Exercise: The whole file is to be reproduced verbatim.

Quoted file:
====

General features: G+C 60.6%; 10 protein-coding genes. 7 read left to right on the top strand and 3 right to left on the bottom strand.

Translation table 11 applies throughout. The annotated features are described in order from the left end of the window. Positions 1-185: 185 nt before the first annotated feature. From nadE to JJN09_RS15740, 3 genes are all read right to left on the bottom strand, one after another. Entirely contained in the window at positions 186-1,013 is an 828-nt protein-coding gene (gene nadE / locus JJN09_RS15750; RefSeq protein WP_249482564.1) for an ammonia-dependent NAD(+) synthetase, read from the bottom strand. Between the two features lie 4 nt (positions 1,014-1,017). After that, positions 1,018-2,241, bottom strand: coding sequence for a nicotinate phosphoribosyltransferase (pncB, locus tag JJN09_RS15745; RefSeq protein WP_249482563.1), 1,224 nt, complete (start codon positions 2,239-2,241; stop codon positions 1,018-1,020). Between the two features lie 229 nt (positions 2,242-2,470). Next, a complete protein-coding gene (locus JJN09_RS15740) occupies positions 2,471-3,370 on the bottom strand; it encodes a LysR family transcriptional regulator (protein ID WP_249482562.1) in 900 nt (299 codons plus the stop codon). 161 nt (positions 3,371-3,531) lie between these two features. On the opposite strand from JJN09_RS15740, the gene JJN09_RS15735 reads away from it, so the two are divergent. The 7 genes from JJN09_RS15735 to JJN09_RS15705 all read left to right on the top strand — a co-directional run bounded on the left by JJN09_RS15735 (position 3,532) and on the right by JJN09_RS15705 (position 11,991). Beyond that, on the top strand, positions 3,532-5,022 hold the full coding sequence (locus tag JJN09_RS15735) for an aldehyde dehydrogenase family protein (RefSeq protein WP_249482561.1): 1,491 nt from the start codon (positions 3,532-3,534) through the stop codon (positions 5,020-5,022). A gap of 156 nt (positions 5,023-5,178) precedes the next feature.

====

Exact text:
General features: G+C 60.6%; 10 protein-coding genes. 7 read left to right on the top strand and 3 right to left on the bottom strand.

Translation table 11 applies throughout. The annotated features are described in order from the left end of the window. Positions 1-185: 185 nt before the first annotated feature. From nadE to JJN09_RS15740, 3 genes are all read right to left on the bottom strand, one after another. Entirely contained in the window at positions 186-1,013 is an 828-nt protein-coding gene (gene nadE / locus JJN09_RS15750; RefSeq protein WP_249482564.1) for an ammonia-dependent NAD(+) synthetase, read from the bottom strand. Between the two features lie 4 nt (positions 1,014-1,017). After that, positions 1,018-2,241, bottom strand: coding sequence for a nicotinate phosphoribosyltransferase (pncB, locus tag JJN09_RS15745; RefSeq protein WP_249482563.1), 1,224 nt, complete (start codon positions 2,239-2,241; stop codon positions 1,018-1,020). Between the two features lie 229 nt (positions 2,242-2,470). Next, a complete protein-coding gene (locus JJN09_RS15740) occupies positions 2,471-3,370 on the bottom strand; it encodes a LysR family transcriptional regulator (protein ID WP_249482562.1) in 900 nt (299 codons plus the stop codon). 161 nt (positions 3,371-3,531) lie between these two features. On the opposite strand from JJN09_RS15740, the gene JJN09_RS15735 reads away from it, so the two are divergent. The 7 genes from JJN09_RS15735 to JJN09_RS15705 all read left to right on the top strand — a co-directional run bounded on the left by JJN09_RS15735 (position 3,532) and on the right by JJN09_RS15705 (position 11,991). Beyond that, on the top strand, positions 3,532-5,022 hold the full coding sequence (locus tag JJN09_RS15735) for an aldehyde dehydrogenase family protein (RefSeq protein WP_249482561.1): 1,491 nt from the start codon (positions 3,532-3,534) through the stop codon (positions 5,020-5,022). A gap of 156 nt (positions 5,023-5,178) precedes the next feature.